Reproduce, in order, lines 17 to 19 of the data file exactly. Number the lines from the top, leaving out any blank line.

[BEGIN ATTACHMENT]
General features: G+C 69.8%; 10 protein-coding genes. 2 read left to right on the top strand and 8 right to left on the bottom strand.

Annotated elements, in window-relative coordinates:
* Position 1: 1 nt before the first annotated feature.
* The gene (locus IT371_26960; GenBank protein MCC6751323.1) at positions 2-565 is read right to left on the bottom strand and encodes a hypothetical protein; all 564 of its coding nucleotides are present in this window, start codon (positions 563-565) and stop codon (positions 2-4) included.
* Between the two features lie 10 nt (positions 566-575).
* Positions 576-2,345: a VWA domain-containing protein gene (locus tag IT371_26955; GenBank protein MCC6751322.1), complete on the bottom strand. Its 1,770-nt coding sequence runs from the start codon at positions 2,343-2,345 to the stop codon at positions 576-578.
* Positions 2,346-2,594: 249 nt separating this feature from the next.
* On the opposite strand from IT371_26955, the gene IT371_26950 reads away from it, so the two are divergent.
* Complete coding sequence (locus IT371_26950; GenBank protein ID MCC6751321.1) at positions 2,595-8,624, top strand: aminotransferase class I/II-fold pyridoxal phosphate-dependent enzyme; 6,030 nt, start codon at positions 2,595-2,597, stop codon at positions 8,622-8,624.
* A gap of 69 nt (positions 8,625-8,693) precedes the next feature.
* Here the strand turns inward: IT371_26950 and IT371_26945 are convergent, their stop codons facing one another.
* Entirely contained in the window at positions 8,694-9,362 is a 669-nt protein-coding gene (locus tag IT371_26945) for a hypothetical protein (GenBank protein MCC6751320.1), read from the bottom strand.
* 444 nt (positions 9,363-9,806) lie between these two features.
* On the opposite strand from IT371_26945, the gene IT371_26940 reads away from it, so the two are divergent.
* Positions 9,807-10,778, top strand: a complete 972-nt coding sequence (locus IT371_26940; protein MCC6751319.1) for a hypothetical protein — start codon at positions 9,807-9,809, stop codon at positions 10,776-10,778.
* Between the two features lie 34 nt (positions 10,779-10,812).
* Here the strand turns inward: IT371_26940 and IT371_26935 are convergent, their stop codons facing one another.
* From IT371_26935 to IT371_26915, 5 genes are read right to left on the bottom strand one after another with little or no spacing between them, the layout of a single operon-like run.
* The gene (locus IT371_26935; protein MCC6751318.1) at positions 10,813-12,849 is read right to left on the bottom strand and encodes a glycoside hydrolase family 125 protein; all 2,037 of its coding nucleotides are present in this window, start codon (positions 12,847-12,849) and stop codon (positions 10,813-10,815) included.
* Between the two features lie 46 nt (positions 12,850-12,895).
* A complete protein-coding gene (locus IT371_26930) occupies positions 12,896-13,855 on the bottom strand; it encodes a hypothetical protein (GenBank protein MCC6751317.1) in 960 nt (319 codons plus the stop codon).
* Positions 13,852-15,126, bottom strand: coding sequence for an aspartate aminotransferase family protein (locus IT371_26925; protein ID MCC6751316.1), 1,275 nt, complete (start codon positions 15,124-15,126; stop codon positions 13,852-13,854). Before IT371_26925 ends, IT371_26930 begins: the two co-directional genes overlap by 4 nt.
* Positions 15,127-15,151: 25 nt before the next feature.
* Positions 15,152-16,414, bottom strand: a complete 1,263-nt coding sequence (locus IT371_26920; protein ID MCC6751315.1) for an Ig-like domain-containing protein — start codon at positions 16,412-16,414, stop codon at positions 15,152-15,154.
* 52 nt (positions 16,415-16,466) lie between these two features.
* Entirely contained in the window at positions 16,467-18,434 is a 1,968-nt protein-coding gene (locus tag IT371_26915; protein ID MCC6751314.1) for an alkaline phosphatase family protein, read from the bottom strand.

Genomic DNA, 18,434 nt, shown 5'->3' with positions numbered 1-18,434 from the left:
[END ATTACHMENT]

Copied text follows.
* Here the strand turns inward: IT371_26940 and IT371_26935 are convergent, their stop codons facing one another.
* From IT371_26935 to IT371_26915, 5 genes are read right to left on the bottom strand one after another with little or no spacing between them, the layout of a single operon-like run.
* The gene (locus IT371_26935; protein MCC6751318.1) at positions 10,813-12,849 is read right to left on the bottom strand and encodes a glycoside hydrolase family 125 protein; all 2,037 of its coding nucleotides are present in this window, start codon (positions 12,847-12,849) and stop codon (positions 10,813-10,815) included.